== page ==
Home Cyber 77% of organisations “unprepared for cyber security incidents” states NTT Com Security’s Global Threat Intelligence Report

77% of organisations “unprepared for cyber security incidents” states NTT Com Security’s Global Threat Intelligence Report

by Brian Sims

Organisations remain unprepared and without a formal plan to respond to cyber security incidents. That’s according to the annual Global Threat Intelligence Report (GTIR) produced by NTT Com Security. Analysing global threat trends since 2013, the 2016 report reveals that there has been little improvement in preparedness, with the latest figures indicating a slight increase in organisations that are not properly prepared, despite the rise in security attacks and data breaches.

Pulling information from 24 Security Operations Centres, seven R&D Centres, 3.5 trillion logs and 6.2 billion attacks in 2015, the GTIR shows that, over the last three years, on average 77% of organisations fall into the ‘unprepared’ category, leaving just 23% with the capability to respond effectively to critical security incidents.

“Prevention and planning for cyber security incidents seems to be stagnating,” commented Garry Sidaway, vice-president for security strategy and alliances at NTT Com Security. “This is a real concern and could be down to a number of reasons, not least the possibility of security fatigue – too many high profile security breaches, information overload and conflicting advice – combined with the sheer pace of technology change, lack of investment and increased regulation.”

Sidaway continued: “Facing security challenges that didn’t exist last year, let alone a decade ago, and struggling with a shortfall in information security professionals, many organisations no longer have the necessary skills or resources to cope. Our mantra is that prevention’s better than cure. Make sure the security basics are right, including having a clear, well-communicated Incident Response Plan in place.”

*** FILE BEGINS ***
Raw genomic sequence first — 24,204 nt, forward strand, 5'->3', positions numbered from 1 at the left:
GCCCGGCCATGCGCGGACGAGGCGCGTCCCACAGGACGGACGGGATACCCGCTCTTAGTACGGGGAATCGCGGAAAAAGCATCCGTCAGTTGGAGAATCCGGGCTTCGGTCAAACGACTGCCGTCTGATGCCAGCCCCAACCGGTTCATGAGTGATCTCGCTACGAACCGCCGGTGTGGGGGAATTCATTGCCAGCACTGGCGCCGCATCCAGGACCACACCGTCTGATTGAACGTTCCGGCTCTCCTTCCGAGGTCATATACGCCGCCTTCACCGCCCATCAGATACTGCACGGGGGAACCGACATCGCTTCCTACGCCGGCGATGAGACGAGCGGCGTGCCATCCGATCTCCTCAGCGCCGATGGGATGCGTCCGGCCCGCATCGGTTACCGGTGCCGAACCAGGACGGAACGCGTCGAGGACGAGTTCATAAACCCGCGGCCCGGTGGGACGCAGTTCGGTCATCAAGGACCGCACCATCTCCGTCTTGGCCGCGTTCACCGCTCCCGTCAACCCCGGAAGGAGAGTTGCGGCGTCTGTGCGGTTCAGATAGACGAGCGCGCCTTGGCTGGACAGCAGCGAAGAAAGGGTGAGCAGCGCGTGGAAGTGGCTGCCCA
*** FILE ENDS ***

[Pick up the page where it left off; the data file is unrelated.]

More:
Although financial services was the leading sector for incident response in previous annual GTIR reports, the retail sector now takes the lead with 22% of all response engagements (up from 12% the previous year). Retail, which is a popular target due to processing large volumes of personal information such as credit card details, experienced the highest number of attacks per client.

Key incident response statistics 

*The report shows an increase in breach investigations, with 28% in 2015 compared to 16% the previous year. Many incidents are focused on the theft of data and intellectual property

*Internal threats jumped to 19% of overall investigations (from 2% in 2014). Many of these were the result of employees and contractors abusing information and computing assets

*Spear phishing attacks accounted for approximately 17% of incident response activities in 2015, up from 2% previously. Many of these attacks related to financial fraud targeting executives and finance personnel, with attackers using clever social engineering tactics (such as enticing organisations to pay fake invoices)

*Despite a rise in Distributed Denial of Service (DDoS) hacking groups like DD4BC and Armada Collective, the GTIR noted a drop in DDoS related activity compared to the previous two years. This is likely to be due to an investment in DDoS mitigation solutions

Incident response recommendations

(1) Prepare incident management processes and “run books” 

Many organisations have limited guidelines describing how to declare and classify incidents even though these are critical to ensure a response can be initiated. Depending on the type of attack, its potential impact and other factors, response activities will be very different for each. Common practices for incident response also suggest organisations should develop “run books” to address how common incidents should be handled in their environment

(2) Evaluate your response effectiveness

When incidents occur, the last thing you want is to lack an understanding of standard incident response operating procedures. Evaluation of preparedness should include regular test scenarios. Consider post-mortem reviews to document and build upon response activities that worked well, as well as addressing areas needing improvement

(3) Update escalation rosters

As organisations grow and roles change, it’s important to update documentation related to who’s involved in incident response activities. Time is critical to incident response. Not being able to quickly involve the correct people can hamper your effectiveness. Updating contact information for vendors such as your Internet Service Provider, external incident response support and other providers is just as important

(4) Prepare technical documentation

To make accurate decisions and identify impacted systems, you must have comprehensive and accurate details about your network to hand

*Download the 2016 GTIR report: https://www.nttcomsecurity.com/en/landingpages/gtir-2016

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